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« Greetings at Christmas and Bridge of Light | Main | Biological Parents Living Together? What about all the concubines? »

December 23, 2006


John G.

I actually go back and forth on how I feel about out, queer clergy people who take vows of celibacy in singleness and fidelity in marriage (or some variant of that), but then violate said vows in acts of civil (spiritual?) disobedience. On the one hand, I recognize the call to leadership positions in any faith is a sacred one, and I don't want to get between people and the divine. But at the same time, I wonder if a "strike" of sorts, where queers refuse to serve as clergy in traditions that don't accept them, might also move things forward more effectively, and not require people to break vows that they have made.

Fred Conwell

Jesus boiled down the definition of sin as lack of love for self and others. Homosexuality is not sinful. Name me a sin that is loving.
(Ignoring the obvious vanity, please visit my bi-lingual website.)


The issue of the vows is that they keep on changing. For instance the "authoritative" interpretation against same sex unions in the Presbyterians was just passed a few years ago. And now with the last convention some room for individual conscience was included..and so getting some definitive rule on either side is not easily done. It's not clear in these cases whether they were following or violating their vows in other words.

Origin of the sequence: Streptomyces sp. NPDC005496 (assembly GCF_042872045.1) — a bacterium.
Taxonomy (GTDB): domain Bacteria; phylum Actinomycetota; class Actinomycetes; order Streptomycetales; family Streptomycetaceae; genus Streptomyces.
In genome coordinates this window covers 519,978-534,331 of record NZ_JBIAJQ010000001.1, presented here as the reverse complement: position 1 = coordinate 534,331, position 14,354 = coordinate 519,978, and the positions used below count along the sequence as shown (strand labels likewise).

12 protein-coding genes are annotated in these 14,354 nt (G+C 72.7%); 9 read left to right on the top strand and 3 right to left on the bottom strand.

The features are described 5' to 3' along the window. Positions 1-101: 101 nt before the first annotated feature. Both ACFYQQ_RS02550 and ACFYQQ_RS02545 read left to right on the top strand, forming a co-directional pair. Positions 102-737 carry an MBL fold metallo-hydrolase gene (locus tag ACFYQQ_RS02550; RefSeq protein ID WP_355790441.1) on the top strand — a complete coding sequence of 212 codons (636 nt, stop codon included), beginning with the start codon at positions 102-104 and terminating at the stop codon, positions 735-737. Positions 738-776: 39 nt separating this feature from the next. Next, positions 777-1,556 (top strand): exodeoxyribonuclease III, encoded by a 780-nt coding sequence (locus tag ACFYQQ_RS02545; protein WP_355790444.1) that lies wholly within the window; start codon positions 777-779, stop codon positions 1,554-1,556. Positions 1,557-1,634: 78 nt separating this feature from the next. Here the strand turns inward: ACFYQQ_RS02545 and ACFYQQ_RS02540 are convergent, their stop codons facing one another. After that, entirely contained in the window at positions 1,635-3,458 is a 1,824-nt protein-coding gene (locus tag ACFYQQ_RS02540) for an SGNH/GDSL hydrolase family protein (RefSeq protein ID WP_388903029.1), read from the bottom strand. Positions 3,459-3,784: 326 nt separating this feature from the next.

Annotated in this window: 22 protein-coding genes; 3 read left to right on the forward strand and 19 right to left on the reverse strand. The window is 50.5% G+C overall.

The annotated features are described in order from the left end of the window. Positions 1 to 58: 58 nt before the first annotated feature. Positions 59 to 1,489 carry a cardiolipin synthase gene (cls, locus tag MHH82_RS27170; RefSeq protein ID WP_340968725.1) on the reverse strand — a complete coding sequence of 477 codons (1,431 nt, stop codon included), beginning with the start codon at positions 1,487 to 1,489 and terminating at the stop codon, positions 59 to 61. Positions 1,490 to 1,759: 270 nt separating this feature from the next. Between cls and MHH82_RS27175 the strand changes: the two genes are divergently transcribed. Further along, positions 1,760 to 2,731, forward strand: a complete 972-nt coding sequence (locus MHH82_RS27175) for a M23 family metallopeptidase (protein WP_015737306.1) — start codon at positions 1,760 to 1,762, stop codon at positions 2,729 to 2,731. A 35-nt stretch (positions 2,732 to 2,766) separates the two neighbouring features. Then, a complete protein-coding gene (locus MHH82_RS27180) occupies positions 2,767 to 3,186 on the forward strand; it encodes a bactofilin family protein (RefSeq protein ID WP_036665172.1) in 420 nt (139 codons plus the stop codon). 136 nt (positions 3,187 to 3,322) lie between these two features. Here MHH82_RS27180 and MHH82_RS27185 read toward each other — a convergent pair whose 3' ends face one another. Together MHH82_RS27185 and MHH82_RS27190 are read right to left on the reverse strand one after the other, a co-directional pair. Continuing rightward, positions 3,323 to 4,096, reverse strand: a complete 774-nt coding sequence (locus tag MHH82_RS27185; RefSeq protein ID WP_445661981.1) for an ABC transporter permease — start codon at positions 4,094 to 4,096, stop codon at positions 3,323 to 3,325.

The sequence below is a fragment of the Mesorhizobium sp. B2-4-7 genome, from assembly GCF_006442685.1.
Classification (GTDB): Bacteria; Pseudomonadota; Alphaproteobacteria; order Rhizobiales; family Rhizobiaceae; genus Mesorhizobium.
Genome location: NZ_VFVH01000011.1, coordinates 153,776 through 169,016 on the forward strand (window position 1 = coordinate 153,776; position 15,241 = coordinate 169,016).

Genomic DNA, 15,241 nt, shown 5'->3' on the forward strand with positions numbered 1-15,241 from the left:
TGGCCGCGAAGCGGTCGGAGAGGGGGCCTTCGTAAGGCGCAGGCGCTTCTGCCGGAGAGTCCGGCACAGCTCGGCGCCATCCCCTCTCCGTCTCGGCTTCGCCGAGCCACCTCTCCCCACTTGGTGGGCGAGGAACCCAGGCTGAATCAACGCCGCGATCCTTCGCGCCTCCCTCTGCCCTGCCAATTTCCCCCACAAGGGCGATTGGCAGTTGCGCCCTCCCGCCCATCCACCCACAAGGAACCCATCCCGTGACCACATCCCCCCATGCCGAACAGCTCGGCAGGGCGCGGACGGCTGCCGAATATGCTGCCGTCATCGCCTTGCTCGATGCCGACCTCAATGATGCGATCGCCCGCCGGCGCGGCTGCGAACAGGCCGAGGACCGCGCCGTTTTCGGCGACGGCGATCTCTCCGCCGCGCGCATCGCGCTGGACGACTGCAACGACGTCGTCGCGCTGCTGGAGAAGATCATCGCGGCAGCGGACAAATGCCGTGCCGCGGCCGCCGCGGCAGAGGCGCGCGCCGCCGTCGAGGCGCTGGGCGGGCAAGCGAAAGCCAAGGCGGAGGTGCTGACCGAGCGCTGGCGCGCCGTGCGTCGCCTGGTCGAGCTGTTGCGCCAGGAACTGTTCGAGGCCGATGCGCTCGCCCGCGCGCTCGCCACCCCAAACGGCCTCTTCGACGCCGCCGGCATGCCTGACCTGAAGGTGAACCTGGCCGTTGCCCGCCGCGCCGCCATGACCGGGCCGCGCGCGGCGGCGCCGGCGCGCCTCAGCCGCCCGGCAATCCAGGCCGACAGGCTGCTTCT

John G.

While this changes the subject to some extent, blogger Father Jake has been posting some interesting and thought provoking stuff on the differing roles clergy and laity play as a denomination debates acceptance of LGBT folk. While much of it is Episcopalian specific, with some Lutheran, I find it very useful as I try to think about activism within the church.

My biggest criticism of it that I want to throw there now is that it doesn't seem to look at the issue from a very financial perspective. Two trite truisms that I strongly believe in are 1) Money makes the world go 'round, and 2) Money is the root of all evils. Clergy and laity are not just thinking theologically when they talk about splits in denominations, they're thinking about money: property assets, salaries, weekly collections, parsonages, etc.


I think the financial and ecclesiastical politics involved, especially in the Episcopal and Presbyterian churches are disturbing and that includes all the players involved. I admit it's why I've become a staunch congregationalist in the last number of years as who gets what becomes one of the primary issues and the second is how can we coerce our wills in the given situation.

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